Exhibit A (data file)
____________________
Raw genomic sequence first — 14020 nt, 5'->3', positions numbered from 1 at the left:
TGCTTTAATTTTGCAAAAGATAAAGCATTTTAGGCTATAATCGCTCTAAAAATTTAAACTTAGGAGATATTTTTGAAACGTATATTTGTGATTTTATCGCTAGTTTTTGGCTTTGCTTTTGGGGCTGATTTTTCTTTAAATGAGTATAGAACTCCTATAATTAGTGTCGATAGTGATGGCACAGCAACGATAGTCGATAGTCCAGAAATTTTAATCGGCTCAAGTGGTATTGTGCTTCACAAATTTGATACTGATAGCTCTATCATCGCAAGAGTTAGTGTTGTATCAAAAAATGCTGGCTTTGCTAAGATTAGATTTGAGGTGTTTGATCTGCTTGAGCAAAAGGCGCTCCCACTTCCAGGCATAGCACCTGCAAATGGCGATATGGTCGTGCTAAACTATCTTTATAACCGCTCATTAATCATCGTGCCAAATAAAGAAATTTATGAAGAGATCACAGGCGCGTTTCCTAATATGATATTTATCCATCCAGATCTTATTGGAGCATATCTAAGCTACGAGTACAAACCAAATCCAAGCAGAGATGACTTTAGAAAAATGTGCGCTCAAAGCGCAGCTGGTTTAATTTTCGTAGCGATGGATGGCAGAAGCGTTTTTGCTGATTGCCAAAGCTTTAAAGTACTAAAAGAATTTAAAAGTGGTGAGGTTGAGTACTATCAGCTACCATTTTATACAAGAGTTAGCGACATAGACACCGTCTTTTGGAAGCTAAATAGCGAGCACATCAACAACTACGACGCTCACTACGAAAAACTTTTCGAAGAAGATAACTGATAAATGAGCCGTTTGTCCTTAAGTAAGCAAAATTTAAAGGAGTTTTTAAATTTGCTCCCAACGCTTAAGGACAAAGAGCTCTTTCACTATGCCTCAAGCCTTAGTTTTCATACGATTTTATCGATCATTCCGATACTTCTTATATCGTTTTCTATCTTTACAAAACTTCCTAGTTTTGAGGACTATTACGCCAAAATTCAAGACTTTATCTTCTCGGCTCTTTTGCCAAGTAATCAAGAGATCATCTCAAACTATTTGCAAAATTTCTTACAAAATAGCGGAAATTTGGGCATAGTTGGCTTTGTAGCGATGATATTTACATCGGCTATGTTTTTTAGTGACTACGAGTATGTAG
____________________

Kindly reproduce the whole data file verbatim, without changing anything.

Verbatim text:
Raw genomic sequence first — 14020 nt, 5'->3', positions numbered from 1 at the left:
TGCTTTAATTTTGCAAAAGATAAAGCATTTTAGGCTATAATCGCTCTAAAAATTTAAACTTAGGAGATATTTTTGAAACGTATATTTGTGATTTTATCGCTAGTTTTTGGCTTTGCTTTTGGGGCTGATTTTTCTTTAAATGAGTATAGAACTCCTATAATTAGTGTCGATAGTGATGGCACAGCAACGATAGTCGATAGTCCAGAAATTTTAATCGGCTCAAGTGGTATTGTGCTTCACAAATTTGATACTGATAGCTCTATCATCGCAAGAGTTAGTGTTGTATCAAAAAATGCTGGCTTTGCTAAGATTAGATTTGAGGTGTTTGATCTGCTTGAGCAAAAGGCGCTCCCACTTCCAGGCATAGCACCTGCAAATGGCGATATGGTCGTGCTAAACTATCTTTATAACCGCTCATTAATCATCGTGCCAAATAAAGAAATTTATGAAGAGATCACAGGCGCGTTTCCTAATATGATATTTATCCATCCAGATCTTATTGGAGCATATCTAAGCTACGAGTACAAACCAAATCCAAGCAGAGATGACTTTAGAAAAATGTGCGCTCAAAGCGCAGCTGGTTTAATTTTCGTAGCGATGGATGGCAGAAGCGTTTTTGCTGATTGCCAAAGCTTTAAAGTACTAAAAGAATTTAAAAGTGGTGAGGTTGAGTACTATCAGCTACCATTTTATACAAGAGTTAGCGACATAGACACCGTCTTTTGGAAGCTAAATAGCGAGCACATCAACAACTACGACGCTCACTACGAAAAACTTTTCGAAGAAGATAACTGATAAATGAGCCGTTTGTCCTTAAGTAAGCAAAATTTAAAGGAGTTTTTAAATTTGCTCCCAACGCTTAAGGACAAAGAGCTCTTTCACTATGCCTCAAGCCTTAGTTTTCATACGATTTTATCGATCATTCCGATACTTCTTATATCGTTTTCTATCTTTACAAAACTTCCTAGTTTTGAGGACTATTACGCCAAAATTCAAGACTTTATCTTCTCGGCTCTTTTGCCAAGTAATCAAGAGATCATCTCAAACTATTTGCAAAATTTCTTACAAAATAGCGGAAATTTGGGCATAGTTGGCTTTGTAGCGATGATATTTACATCGGCTATGTTTTTTAGTGACTACGAGTATGTAG